Businesses spend a great deal of time and energy recruiting, training and developing their employees, so it is unfortunate when one (or several!) choose to leave the company. Not only does the business effectively lose their investment in training and developing these staff members, but they could also potentially lose a valuable employee in a critical position. It’s easy to see that this is a problem for any business – what isn’t clear however, is how to prevent it from happening.
While you may not be able to convince a resigning employee to stay, conducting an exit interview with them may help to prevent future resignations from other staff members. Exit interviews play a vital role in the retention process of an organisation as they give you information that can be used to improve the people processes in your business. We all know that people leave their jobs for many reasons but an exit interview can help you to fully understand their reasons.
In a recent Labour Mobility survey conducted by the Australian Bureau of Statistics, it was found that 3 in 5 people left their last job voluntarily, with 68% of these people having worked for their employer or business for one year or more.
Furthermore, what is concerning is that over half of those who voluntarily ceased their employment did so because of reasons within their employer’s control – 53% of employees left to obtain better working conditions.
Knowing that over half of all employee resignations can be prevented, surely many businesses must conduct exit interviews to find out how they can improve their workplace? Research by The Interview Group found that although 92% of businesses in Australia and New Zealand conduct exit interviews in some form, most struggle with the process, with just 15% of businesses agreeing that they receive maximum value from the process.
Conducting an exit interview or meeting can be easy and has potential to deliver great value to your business for future employees. Here are the steps we recommend you follow in conducting an exit interview:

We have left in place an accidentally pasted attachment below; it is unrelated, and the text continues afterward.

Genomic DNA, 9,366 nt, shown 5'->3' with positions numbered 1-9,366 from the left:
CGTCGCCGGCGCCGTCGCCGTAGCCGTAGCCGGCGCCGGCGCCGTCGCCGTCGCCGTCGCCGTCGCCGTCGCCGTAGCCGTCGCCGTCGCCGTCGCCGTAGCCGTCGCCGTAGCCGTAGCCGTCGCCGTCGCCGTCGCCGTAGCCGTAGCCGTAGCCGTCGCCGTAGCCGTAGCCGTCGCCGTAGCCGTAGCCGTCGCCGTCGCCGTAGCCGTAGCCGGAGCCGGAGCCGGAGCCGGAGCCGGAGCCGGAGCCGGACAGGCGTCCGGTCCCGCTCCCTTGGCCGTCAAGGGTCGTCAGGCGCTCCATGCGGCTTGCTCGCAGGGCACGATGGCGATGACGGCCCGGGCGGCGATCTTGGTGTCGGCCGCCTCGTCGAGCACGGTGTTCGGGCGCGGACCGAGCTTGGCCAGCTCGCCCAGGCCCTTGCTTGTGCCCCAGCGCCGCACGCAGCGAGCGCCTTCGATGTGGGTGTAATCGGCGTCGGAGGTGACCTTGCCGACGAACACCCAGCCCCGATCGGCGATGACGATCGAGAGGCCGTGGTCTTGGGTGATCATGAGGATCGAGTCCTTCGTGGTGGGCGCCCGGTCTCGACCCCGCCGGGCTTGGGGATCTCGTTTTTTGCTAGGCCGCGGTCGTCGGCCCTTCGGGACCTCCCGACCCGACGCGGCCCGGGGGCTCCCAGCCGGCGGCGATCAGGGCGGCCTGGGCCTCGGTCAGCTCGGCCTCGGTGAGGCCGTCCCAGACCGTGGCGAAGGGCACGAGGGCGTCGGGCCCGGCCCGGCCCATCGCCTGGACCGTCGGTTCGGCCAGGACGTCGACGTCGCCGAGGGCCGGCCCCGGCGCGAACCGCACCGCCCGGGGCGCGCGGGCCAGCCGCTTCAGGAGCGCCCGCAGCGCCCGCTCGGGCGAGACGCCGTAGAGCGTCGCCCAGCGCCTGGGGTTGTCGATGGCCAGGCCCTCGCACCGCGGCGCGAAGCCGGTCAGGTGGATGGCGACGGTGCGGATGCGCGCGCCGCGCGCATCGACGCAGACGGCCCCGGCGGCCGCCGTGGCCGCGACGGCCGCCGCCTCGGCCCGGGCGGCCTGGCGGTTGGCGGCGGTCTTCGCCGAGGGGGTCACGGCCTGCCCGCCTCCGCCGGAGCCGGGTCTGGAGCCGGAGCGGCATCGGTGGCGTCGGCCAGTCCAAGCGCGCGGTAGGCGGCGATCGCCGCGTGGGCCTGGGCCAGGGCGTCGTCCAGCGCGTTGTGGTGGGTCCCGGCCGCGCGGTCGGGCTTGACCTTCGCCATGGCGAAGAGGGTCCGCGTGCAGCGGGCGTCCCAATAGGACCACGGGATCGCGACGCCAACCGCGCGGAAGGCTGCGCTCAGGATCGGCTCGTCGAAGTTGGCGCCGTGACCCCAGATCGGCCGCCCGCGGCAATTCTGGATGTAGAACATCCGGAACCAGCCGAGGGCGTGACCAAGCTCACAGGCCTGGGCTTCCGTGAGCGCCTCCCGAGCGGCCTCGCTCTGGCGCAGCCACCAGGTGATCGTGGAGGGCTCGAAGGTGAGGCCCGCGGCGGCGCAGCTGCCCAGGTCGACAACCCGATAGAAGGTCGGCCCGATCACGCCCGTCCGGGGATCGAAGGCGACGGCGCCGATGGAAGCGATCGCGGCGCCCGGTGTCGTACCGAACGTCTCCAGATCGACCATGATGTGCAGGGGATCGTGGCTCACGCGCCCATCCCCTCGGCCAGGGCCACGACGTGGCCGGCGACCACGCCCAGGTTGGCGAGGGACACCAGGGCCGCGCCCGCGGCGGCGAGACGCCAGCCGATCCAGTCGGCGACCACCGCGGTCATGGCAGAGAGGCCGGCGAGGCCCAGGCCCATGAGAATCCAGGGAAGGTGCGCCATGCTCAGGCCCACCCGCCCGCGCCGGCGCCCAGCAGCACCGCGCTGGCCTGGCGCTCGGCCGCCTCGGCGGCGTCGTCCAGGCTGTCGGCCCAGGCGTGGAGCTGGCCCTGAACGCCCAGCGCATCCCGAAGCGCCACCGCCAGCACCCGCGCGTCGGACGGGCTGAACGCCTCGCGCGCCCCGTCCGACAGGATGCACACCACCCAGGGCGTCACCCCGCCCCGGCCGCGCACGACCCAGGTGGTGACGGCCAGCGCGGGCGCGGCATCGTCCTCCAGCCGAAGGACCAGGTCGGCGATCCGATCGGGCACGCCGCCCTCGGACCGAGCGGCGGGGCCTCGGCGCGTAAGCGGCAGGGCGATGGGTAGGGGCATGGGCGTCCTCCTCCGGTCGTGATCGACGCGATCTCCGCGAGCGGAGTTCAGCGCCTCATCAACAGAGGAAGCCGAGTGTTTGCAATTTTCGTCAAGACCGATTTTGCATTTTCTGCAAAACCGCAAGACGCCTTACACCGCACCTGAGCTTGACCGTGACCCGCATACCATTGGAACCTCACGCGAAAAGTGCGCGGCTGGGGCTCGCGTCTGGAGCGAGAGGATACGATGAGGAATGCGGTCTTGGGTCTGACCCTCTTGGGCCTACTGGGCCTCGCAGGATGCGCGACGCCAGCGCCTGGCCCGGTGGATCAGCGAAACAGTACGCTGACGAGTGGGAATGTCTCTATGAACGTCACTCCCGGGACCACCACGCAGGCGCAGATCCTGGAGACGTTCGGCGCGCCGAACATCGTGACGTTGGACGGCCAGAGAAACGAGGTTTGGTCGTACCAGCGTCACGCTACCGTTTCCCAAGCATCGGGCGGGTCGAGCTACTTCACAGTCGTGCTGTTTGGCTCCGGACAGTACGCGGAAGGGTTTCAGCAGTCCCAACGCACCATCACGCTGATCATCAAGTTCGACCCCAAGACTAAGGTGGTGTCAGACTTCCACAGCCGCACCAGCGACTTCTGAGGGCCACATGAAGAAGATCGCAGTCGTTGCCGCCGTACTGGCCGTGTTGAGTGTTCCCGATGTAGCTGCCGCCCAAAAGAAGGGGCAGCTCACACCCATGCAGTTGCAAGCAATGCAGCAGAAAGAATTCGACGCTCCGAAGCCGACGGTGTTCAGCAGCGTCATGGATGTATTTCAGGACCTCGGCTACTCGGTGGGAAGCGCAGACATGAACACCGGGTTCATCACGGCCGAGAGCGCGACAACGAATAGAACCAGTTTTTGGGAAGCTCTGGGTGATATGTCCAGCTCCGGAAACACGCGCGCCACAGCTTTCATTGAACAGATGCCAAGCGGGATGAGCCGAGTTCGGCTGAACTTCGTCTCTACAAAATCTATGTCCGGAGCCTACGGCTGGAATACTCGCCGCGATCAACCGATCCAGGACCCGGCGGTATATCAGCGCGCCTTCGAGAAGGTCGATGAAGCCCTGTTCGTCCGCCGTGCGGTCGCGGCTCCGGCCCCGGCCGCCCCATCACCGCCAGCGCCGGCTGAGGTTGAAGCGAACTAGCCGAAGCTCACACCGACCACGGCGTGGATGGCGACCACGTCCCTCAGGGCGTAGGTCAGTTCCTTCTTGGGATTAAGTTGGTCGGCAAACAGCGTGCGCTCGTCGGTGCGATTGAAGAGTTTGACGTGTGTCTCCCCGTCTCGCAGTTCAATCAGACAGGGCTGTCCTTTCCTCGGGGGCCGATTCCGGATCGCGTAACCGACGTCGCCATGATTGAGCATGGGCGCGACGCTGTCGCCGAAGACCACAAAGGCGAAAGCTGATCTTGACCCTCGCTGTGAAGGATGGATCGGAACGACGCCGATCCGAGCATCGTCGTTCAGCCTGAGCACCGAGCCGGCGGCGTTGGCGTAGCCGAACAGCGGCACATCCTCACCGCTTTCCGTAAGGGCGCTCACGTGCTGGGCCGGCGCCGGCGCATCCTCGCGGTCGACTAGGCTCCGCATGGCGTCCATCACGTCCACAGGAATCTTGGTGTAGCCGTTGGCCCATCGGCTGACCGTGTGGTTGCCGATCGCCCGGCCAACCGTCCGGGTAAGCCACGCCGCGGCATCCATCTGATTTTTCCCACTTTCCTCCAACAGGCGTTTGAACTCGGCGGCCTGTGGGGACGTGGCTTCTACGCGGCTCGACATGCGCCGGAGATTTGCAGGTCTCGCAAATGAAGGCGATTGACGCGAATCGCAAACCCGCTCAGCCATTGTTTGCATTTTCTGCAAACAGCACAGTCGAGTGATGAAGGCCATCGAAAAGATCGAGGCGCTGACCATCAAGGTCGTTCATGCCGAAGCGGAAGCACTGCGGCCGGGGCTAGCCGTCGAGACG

Step 1: Set the tone for the meeting. Do not attend the meeting as a staunch defender of the business’ culture or as an insulted boss.
Step 2: Informally outline the agenda/purpose for the exit meeting so everyone knows what will happen next. “Hi Joe, Thanks for meeting with me today. I respect your decision to leave XYZ and I’ve really enjoyed the 18 months you’ve been in the business. I value your opinion, so I was hoping we could have an honest chat and you could provide me with some feedback about working in the business as I’m always looking to improve the conditions for my employees.”
Step 3: Review the reason why the employee is leaving. For example, read the letter of resignation aloud. Ask for the employee to explain his/her thoughts leading up to making that decision. Were there any factors you could have influenced/changed?
Step 4: Give the employee plenty of opportunities to ask questions, but don’t prolong the process more than necessary. Keep the conversation light, smile, laugh and joke and put the employee at ease. Continue to affirm and encourage their decision to ensure they feel welcome to return should they change their mind.
Step 5: Ask the employee if they have any questions or points they need clarifying before they leave in relation to ‘end of employment matters’. They may want to ask about their last pay packet, notice periods, expenses, severance pay, holiday pay etc. By discussing this openly, it reduces the likelihood of any claims being lodged against the business after the employee has left.
Step 6: Finally, ensure you preserve your business’ brand and reputation at all times – smile and thank them for their valuable opinion and feedback and wish them all the best in their future.
An important tip to follow throughout the meeting is to leave your emotions at the door because you will likely receive feedback that may be negative. This is the point of an exit interview! Remember, this process is purely a fact gathering mission and you can choose later if anything you have gathered can greatly help or improve the business.
About the Author:
Paula Maidens is Managing Director of Recruitment Coach, a unique HR coaching and consulting firm for small-medium businesses.